And so to the second question: what is being taught instead?

The answer to this is usually ‘grade exams’.  Don’t get me wrong, grade exams can be fantastic tools if handled well and used sparingly, but in our exam-oriented culture, they are often used as a teaching syllabus rather than as occasional goals to aim towards.  And dare I say it, but in the hands of unprofessional teachers, they have been known to be used as a sole teaching method, right through from grade 1 to grade 8.  Imagine the equivalent in literary circles… a child working through the Oxford Reading Tree, then only being allowed to read 24 books in total before A-levels. That’s not 24 novels in English classes, but 24 books in total.  That’s less books than are currently sitting on a single shelf of my bookcase.

And yet it happens.  I continually work with students who have simply not played enough music to be able to cope with the level they are currently trying to play at, and it shows; they are missing general musicianship skills, technical fluency, and understanding of musical context.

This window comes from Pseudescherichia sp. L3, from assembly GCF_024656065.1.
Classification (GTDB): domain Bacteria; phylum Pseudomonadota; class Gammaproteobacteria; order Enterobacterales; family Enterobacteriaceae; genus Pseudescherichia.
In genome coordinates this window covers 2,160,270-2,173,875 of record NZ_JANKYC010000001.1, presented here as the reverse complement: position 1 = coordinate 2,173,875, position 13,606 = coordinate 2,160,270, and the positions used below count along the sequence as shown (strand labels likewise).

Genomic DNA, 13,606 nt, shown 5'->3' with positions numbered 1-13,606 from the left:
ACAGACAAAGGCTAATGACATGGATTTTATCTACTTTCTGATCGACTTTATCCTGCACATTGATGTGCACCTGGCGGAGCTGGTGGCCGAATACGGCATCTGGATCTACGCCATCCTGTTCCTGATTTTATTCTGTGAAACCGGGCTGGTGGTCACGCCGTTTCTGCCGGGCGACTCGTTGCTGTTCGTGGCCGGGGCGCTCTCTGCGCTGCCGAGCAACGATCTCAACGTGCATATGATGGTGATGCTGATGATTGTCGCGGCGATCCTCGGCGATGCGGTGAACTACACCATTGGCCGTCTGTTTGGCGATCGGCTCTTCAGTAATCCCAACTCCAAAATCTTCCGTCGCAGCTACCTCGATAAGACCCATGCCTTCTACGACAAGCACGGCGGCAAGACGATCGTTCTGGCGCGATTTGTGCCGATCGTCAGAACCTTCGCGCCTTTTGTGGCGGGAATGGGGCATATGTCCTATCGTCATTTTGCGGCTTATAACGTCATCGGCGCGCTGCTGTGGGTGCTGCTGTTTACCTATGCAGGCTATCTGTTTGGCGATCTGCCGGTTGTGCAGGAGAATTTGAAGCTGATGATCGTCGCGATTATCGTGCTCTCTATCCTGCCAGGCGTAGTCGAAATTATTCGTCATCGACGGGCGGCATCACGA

But all is not lost…

Time and patience are required, but this missing information can be learned.  And the solution is surprisingly simple; to play more repertoire.  A student in this position (or, to be honest, any student) should not concern him or herself with whether a piece is difficult enough, or whether it is the ‘correct’ grade, only whether it is new, interesting, enjoyable, approachable, and achievable.  I have grade 8 students who play grade 5 pieces, and grade 4 students who play grade 1 pieces.  After all, when you are choosing a book, do you put it back if the language is not difficult enough?

So next time you’re thinking of learning three pieces for a grade exam, or hedging about buying a new score because it seems like an unnecessary expense, perhaps you might reconsider, and make a start on building a well-read, if somewhat metaphorical, bookcase.


For more details about my teaching practice, including prices, vacancies, and information on distance theory marking, or learning piano as a beginner, intermediate, or a post-grade 8 student, please go to 

1 Comment